4.  Establish rituals to honor your child. The mourning process is not a time of forgetting – it is a time of remembering what our children meant to us, and will always mean to us. Many people have the misconception that talking about the loss only makes it worse. Recalling and retelling the stories, and remembering children is part of the healing process. This is especially true for us – parents who have lost a child. A parent who loses a child has a strong need to keep that child’s memory alive because we had our child for such a short period of time. Rituals and story telling are essential for us grieving parents, and the most loving thing others can do is to listen. Perhaps there is a special ritual that you would like to begin in memory of your child. Some of us may want to change the usual ritual or exchange gifts at another time. Holiday shopping can be particularly painful. Shopping for gifts with a list is helpful, so that we can go in and out of stores quickly. Another idea that has worked for some of us is having a meal together on a day other than the holiday and or attending a different place of worship.

 

5.  Maintain your sense of humor. There are no laws or rules that say that if you laugh or have fun during your mourning process that you are being disrespectful or disloyal and yet many people feel guilty for having a life after a loss so great. Laughter can relieve tension and promote a sense of relief. It’s great medicine.

 

6.  Avoid the use of alcohol and drugs. Remember, to use them sparingly because of the effect of mood swings, alcohol acts as a depressant and even though you may mask your symptoms temporarily, they will be intensified later.

 

7.  Take one day at a time. There will be good days and bad. Make a list of things you absolutely have to do and on the good days do as much as you can and recognize that on the bad days you won’t be able to do anything. Also, let people know that you may or may not be able to attend gatherings and explain that it will depend on how you are feeling at the time ensuring that you don’t have to call and explain when you simply don’t feel like seeing anyone. Holidays and anniversaries will always be difficult, plan accordingly, so that you have time to remember and grieve.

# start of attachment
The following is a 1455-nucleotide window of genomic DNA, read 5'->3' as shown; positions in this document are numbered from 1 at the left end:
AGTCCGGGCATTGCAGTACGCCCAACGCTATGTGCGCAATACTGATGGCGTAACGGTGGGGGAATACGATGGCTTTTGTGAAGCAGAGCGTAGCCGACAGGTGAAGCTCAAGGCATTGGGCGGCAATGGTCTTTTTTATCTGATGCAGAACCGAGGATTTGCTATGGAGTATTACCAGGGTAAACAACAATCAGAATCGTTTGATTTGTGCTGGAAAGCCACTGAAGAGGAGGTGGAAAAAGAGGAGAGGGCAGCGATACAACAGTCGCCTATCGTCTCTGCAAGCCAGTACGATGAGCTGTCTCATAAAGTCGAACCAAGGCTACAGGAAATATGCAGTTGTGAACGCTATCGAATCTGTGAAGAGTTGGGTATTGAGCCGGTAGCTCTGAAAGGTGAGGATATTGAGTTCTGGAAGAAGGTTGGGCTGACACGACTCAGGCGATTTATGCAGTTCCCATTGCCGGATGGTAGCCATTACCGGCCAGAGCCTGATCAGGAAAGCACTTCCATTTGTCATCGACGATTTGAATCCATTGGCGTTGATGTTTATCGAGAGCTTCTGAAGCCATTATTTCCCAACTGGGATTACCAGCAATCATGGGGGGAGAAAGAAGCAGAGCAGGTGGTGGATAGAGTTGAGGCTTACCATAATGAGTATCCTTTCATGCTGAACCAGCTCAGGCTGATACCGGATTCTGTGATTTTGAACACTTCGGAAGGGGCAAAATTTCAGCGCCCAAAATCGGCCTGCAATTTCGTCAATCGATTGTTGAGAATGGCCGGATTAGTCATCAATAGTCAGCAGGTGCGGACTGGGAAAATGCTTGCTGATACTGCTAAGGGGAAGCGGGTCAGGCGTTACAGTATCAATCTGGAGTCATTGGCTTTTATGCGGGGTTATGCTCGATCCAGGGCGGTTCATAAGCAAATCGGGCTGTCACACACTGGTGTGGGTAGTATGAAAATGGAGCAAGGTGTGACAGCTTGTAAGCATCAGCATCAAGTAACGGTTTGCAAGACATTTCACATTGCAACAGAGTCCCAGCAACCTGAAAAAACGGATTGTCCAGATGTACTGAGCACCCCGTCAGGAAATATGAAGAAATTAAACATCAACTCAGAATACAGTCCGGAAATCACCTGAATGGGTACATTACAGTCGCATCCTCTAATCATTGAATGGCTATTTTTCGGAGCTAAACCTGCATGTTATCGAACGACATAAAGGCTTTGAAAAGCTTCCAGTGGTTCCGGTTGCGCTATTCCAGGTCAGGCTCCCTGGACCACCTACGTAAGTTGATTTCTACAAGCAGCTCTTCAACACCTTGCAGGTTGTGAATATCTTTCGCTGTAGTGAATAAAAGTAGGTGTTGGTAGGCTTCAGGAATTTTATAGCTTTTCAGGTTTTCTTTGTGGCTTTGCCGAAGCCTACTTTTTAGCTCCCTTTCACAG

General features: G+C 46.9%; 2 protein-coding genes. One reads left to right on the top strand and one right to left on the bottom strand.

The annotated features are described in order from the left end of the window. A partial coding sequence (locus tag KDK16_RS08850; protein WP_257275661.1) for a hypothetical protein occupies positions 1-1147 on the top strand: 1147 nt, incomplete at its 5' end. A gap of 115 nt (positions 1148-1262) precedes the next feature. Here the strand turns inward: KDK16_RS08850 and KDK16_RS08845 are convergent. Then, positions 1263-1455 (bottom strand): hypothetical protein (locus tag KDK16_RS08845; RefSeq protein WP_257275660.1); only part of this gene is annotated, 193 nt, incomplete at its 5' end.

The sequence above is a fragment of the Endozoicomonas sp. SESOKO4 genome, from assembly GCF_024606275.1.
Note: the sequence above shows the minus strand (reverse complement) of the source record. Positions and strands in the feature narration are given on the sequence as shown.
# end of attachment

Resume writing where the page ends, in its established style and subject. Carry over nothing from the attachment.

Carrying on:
8.  There Are No Shoulds, Or Thou Shalt Nots About Grieving. There is no proper way to grieve, except to do what works for you as long as it doesn’t cause anyone else harm – go for it. This is your personal journey and you need to go at your own pace in your own way.

Other Ritual Examples:

 

  • Lighting a candle at the holiday table
  •  Placing a special ornament on a tree or creating a type of memorial in a specified space in the home.
  •  Gifts can be given to a specified Memorial Fund in memory of you child.
  •  Put special thoughts in a stocking or other container and family and friends read them at a specific time.
  •  Order a special bouquet of your child’s favorite flowers, toys or games to be in a place of worship or other significant place.
  •  During the holidays, the ritual of sending cards or other correspondence is difficult. There may be people who do not know about the loss of your child. A simple way of informing others about your loss is to enclose the little funeral service card in the envelope. People have found the response comforting and it gives them some way of connecting with you and your child.

Most of all, remember, that you are not alone. We are all joined by our love which never dies.

Article contributed by Dr. Kate Eastman, Psy.D, LCSW and Dr. Elizabeth Samenfeld-Spect, MA, LCPC, LAMFT